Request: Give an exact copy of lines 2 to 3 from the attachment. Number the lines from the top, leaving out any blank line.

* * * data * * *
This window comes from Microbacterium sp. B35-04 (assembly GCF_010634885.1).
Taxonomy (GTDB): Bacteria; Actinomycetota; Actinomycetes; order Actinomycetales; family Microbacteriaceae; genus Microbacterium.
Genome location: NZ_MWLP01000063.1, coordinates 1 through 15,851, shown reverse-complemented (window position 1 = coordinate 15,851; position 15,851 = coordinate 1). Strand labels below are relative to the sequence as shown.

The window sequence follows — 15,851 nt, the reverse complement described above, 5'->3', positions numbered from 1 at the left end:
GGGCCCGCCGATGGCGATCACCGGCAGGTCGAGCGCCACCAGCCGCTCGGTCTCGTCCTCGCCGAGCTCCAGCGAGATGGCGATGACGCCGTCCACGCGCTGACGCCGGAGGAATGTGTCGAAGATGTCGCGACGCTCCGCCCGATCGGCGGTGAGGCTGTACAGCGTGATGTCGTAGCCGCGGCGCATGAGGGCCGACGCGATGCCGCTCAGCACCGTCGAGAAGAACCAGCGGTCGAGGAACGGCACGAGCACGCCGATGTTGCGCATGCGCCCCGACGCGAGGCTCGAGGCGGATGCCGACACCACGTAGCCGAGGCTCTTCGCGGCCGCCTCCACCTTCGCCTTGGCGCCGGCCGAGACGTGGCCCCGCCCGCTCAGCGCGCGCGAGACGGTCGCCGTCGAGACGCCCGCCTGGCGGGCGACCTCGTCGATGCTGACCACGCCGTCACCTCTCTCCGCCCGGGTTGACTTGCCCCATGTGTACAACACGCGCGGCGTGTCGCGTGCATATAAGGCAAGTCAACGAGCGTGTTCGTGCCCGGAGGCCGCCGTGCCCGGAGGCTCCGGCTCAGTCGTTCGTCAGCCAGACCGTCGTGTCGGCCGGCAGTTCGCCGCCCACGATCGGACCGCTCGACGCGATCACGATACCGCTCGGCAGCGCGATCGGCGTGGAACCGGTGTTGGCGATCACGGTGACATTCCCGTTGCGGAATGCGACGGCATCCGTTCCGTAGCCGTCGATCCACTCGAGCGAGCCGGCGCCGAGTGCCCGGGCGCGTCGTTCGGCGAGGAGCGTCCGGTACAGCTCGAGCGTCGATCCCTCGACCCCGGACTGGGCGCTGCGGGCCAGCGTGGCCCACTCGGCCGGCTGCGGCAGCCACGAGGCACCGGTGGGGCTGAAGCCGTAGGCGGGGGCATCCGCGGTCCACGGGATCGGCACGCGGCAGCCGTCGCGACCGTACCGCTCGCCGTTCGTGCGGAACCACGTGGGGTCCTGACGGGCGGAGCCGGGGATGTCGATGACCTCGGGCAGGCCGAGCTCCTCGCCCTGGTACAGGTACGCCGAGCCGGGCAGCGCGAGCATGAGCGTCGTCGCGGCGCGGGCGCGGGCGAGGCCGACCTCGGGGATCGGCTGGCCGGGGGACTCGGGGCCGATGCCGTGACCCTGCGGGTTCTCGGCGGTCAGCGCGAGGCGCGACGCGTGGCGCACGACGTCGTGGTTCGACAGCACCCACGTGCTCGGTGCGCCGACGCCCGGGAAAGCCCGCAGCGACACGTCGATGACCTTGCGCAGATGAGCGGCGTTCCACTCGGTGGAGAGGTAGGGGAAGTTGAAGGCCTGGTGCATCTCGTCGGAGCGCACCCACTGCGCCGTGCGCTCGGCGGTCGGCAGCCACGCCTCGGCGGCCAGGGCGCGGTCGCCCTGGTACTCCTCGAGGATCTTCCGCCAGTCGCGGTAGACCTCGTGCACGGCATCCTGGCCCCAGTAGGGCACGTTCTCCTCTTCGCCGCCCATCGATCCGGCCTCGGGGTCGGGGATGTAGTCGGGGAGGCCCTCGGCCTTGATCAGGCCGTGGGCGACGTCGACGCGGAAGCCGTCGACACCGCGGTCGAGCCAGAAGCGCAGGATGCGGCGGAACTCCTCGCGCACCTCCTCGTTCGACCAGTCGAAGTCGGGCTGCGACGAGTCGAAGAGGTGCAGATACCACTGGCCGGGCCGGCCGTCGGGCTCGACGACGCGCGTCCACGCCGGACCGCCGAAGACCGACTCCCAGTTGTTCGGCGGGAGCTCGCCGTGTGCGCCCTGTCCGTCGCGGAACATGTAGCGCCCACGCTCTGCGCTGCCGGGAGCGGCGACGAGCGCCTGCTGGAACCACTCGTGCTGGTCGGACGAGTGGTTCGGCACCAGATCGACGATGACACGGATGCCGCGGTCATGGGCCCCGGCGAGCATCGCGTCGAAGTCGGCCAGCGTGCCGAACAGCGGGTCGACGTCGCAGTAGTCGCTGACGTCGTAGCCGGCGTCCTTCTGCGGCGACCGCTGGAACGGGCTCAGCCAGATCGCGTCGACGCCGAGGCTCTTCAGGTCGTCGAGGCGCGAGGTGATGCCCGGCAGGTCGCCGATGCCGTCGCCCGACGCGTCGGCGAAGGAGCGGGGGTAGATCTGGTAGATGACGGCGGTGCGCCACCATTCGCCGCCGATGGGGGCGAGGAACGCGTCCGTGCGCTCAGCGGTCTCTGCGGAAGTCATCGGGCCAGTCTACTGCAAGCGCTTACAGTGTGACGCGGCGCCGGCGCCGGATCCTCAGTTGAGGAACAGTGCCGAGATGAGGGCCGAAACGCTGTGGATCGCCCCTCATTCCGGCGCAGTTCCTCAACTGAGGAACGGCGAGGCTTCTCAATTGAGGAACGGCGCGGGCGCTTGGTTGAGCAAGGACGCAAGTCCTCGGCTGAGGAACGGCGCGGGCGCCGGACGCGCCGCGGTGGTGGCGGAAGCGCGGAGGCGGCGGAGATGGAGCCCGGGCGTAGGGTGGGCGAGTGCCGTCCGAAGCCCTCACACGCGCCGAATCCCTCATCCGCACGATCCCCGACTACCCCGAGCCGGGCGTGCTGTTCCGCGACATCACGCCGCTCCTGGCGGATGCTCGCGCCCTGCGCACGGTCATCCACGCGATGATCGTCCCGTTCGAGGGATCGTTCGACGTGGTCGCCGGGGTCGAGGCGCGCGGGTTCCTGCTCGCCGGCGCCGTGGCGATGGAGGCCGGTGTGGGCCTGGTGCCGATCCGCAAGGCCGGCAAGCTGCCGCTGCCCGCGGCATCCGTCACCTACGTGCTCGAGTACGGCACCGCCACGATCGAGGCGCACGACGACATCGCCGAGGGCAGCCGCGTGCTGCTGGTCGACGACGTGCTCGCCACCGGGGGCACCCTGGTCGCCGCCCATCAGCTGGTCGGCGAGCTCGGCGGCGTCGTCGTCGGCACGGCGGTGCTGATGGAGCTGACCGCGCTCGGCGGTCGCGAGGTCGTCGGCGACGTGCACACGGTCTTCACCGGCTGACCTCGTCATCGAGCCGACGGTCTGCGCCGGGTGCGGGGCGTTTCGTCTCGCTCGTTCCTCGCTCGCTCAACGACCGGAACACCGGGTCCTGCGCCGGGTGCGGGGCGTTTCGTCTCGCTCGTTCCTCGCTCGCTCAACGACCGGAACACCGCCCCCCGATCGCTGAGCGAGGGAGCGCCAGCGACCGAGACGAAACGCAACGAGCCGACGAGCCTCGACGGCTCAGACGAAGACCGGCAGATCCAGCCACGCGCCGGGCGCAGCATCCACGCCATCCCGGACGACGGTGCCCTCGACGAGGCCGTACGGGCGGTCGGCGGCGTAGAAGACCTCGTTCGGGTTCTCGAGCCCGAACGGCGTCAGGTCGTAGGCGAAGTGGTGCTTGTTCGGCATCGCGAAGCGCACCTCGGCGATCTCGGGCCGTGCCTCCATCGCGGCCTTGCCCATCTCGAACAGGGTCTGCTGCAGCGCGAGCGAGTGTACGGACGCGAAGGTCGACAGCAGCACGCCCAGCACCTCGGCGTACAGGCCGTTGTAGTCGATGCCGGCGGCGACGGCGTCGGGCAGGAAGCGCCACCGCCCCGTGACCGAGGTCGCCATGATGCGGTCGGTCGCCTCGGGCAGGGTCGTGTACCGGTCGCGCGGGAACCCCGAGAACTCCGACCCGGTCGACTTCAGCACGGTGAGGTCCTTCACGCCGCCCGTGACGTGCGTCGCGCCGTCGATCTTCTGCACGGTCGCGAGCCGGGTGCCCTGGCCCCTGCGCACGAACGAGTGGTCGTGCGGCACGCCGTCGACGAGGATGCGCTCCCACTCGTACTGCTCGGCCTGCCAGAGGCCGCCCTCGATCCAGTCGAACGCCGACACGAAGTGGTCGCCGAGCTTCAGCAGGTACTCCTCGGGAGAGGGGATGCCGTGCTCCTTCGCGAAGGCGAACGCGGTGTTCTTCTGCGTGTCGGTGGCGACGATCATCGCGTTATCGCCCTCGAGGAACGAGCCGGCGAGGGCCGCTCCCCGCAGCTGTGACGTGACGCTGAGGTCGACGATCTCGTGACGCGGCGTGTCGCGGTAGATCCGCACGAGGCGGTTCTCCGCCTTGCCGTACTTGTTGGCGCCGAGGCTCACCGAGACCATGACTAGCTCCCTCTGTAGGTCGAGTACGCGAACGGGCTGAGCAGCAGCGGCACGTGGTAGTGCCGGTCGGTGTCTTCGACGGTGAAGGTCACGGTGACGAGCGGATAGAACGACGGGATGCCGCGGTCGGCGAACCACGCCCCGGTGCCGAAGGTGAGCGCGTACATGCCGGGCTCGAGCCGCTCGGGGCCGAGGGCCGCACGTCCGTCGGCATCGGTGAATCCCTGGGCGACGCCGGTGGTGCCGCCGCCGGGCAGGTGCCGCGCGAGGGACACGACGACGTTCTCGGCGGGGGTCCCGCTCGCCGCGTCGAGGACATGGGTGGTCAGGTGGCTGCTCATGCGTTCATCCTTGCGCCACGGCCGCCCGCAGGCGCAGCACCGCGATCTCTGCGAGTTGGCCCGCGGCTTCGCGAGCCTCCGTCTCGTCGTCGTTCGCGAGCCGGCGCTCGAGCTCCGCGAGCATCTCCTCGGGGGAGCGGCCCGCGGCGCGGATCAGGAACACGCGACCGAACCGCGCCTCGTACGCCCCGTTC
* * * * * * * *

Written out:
Taxonomy (GTDB): Bacteria; Actinomycetota; Actinomycetes; order Actinomycetales; family Microbacteriaceae; genus Microbacterium.
Genome location: NZ_MWLP01000063.1, coordinates 1 through 15,851, shown reverse-complemented (window position 1 = coordinate 15,851; position 15,851 = coordinate 1). Strand labels below are relative to the sequence as shown.